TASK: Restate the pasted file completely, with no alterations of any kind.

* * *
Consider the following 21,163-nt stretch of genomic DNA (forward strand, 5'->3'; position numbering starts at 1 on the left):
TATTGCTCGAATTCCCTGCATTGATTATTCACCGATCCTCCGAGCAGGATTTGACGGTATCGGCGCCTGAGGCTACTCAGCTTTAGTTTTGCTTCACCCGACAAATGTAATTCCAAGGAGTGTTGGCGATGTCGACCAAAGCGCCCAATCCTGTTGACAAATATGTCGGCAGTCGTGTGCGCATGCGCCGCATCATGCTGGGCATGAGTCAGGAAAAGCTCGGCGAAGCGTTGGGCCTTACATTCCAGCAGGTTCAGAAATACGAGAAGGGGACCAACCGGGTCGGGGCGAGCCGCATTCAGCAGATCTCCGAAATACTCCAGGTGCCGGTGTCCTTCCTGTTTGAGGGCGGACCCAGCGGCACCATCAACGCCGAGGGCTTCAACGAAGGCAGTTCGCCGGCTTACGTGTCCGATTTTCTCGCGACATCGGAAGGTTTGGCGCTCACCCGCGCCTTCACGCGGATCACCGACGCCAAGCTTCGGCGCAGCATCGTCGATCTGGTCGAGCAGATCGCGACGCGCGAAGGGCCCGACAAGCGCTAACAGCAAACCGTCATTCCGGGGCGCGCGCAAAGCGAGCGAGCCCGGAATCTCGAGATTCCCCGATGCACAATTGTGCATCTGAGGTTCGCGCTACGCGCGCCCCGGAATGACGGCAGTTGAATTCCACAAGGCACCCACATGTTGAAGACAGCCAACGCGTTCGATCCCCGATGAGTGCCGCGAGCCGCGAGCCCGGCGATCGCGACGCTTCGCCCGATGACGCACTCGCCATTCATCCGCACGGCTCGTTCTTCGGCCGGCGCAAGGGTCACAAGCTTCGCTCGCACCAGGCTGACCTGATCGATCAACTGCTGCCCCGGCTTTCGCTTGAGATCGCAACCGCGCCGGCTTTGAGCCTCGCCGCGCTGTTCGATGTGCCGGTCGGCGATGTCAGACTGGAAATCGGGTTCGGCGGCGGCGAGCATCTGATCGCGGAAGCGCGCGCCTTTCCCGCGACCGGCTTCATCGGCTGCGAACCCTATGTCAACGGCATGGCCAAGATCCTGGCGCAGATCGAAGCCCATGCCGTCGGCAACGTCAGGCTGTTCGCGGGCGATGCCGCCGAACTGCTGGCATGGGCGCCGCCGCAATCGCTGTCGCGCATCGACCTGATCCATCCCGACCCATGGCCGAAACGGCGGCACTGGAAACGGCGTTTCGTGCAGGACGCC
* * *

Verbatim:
Consider the following 21,163-nt stretch of genomic DNA (forward strand, 5'->3'; position numbering starts at 1 on the left):
TATTGCTCGAATTCCCTGCATTGATTATTCACCGATCCTCCGAGCAGGATTTGACGGTATCGGCGCCTGAGGCTACTCAGCTTTAGTTTTGCTTCACCCGACAAATGTAATTCCAAGGAGTGTTGGCGATGTCGACCAAAGCGCCCAATCCTGTTGACAAATATGTCGGCAGTCGTGTGCGCATGCGCCGCATCATGCTGGGCATGAGTCAGGAAAAGCTCGGCGAAGCGTTGGGCCTTACATTCCAGCAGGTTCAGAAATACGAGAAGGGGACCAACCGGGTCGGGGCGAGCCGCATTCAGCAGATCTCCGAAATACTCCAGGTGCCGGTGTCCTTCCTGTTTGAGGGCGGACCCAGCGGCACCATCAACGCCGAGGGCTTCAACGAAGGCAGTTCGCCGGCTTACGTGTCCGATTTTCTCGCGACATCGGAAGGTTTGGCGCTCACCCGCGCCTTCACGCGGATCACCGACGCCAAGCTTCGGCGCAGCATCGTCGATCTGGTCGAGCAGATCGCGACGCGCGAAGGGCCCGACAAGCGCTAACAGCAAACCGTCATTCCGGGGCGCGCGCAAAGCGAGCGAGCCCGGAATCTCGAGATTCCCCGATGCACAATTGTGCATCTGAGGTTCGCGCTACGCGCGCCCCGGAATGACGGCAGTTGAATTCCACAAGGCACCCACATGTTGAAGACAGCCAACGCGTTCGATCCCCGATGAGTGCCGCGAGCCGCGAGCCCGGCGATCGCGACGCTTCGCCCGATGACGCACTCGCCATTCATCCGCACGGCTCGTTCTTCGGCCGGCGCAAGGGTCACAAGCTTCGCTCGCACCAGGCTGACCTGATCGATCAACTGCTGCCCCGGCTTTCGCTTGAGATCGCAACCGCGCCGGCTTTGAGCCTCGCCGCGCTGTTCGATGTGCCGGTCGGCGATGTCAGACTGGAAATCGGGTTCGGCGGCGGCGAGCATCTGATCGCGGAAGCGCGCGCCTTTCCCGCGACCGGCTTCATCGGCTGCGAACCCTATGTCAACGGCATGGCCAAGATCCTGGCGCAGATCGAAGCCCATGCCGTCGGCAACGTCAGGCTGTTCGCGGGCGATGCCGCCGAACTGCTGGCATGGGCGCCGCCGCAATCGCTGTCGCGCATCGACCTGATCCATCCCGACCCATGGCCGAAACGGCGGCACTGGAAACGGCGTTTCGTGCAGGACGCC